A Better Red from the New World

A tiny little insect became a big deal.
Cochineal bugs live on the paddles of Prickly Pear Cactus and can be easily swept off.

When Cortez conquered Mexico in 1520, one of the discoveries that he made was a new red dye. Up until then, the red dies in Europe produced drab, lifeless reds.

The new astonishing cochineal red was an instant success in Europe and grew to a large industry to keep up with demand. After gold and silver, it was the third most valuable product of the new world.

At left are the cochineal bugs before processing. Prickly Pear Cactus can hold thousands of cochineal bugs.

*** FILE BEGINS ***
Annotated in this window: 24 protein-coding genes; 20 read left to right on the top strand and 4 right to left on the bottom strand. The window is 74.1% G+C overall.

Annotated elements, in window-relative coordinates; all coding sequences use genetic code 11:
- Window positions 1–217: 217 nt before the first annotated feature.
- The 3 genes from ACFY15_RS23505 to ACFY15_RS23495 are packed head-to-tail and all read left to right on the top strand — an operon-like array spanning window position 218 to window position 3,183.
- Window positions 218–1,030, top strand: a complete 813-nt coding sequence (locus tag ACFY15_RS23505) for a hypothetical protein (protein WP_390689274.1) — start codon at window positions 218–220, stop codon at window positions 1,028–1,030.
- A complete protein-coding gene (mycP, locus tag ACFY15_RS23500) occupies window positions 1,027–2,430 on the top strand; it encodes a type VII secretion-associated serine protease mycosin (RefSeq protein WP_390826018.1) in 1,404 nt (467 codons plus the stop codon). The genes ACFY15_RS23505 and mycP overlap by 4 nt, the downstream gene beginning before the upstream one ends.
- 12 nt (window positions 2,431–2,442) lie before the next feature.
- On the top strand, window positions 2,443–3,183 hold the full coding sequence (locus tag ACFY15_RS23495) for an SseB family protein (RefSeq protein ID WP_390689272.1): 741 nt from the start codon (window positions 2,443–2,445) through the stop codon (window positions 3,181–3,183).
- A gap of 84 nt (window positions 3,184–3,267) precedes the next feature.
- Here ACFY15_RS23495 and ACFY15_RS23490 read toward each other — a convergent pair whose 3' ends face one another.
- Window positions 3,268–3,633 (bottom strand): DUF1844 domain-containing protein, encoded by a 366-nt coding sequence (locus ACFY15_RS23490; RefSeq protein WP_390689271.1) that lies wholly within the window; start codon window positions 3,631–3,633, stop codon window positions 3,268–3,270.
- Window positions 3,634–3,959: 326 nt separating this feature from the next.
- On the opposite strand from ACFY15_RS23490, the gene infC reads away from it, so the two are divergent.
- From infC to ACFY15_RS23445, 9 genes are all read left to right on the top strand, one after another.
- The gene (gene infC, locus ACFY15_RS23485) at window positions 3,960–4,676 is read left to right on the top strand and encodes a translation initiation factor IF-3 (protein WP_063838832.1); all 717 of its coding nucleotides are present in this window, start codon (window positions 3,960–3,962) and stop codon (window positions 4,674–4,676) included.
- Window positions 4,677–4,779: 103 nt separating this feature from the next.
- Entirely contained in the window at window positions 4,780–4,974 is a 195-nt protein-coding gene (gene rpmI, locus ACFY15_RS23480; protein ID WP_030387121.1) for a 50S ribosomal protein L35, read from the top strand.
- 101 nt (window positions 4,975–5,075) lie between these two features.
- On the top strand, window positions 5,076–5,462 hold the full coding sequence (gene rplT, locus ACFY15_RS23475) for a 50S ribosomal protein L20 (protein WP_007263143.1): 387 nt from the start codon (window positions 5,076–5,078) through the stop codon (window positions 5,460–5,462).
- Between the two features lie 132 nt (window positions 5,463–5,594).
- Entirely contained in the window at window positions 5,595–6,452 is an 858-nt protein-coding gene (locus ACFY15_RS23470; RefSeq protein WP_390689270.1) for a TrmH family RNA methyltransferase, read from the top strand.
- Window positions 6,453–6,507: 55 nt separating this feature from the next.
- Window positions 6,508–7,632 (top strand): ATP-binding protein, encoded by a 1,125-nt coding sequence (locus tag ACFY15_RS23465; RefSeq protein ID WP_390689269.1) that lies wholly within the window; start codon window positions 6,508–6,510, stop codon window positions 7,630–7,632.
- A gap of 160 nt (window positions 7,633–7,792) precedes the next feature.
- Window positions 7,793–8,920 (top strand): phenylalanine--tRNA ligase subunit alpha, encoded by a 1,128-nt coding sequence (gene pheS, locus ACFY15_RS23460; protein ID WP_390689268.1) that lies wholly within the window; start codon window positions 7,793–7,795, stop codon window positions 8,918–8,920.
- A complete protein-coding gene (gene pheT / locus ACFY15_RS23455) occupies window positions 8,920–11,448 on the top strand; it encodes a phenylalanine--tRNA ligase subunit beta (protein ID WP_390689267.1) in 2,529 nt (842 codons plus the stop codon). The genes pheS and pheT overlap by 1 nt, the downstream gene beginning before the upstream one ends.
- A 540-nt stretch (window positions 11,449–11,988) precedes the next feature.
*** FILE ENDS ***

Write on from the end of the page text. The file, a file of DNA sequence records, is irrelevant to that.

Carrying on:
Only the female cochineal bugs are used to make the red dye.

To process cochineal red, the female bugs that live on Prickly Pear plans are collected, dried and crushed. The resulting red liquid is processed to an intensely red power dye. The tiny cochineal bug is still used in some red paints, notably carmine red.

Cochineal/Carmine red is still used for some paints and clothing dyes. Today, synthetic dyes have changed the industry.

And that is the story of how a tiny bug made a big "splash" in the world!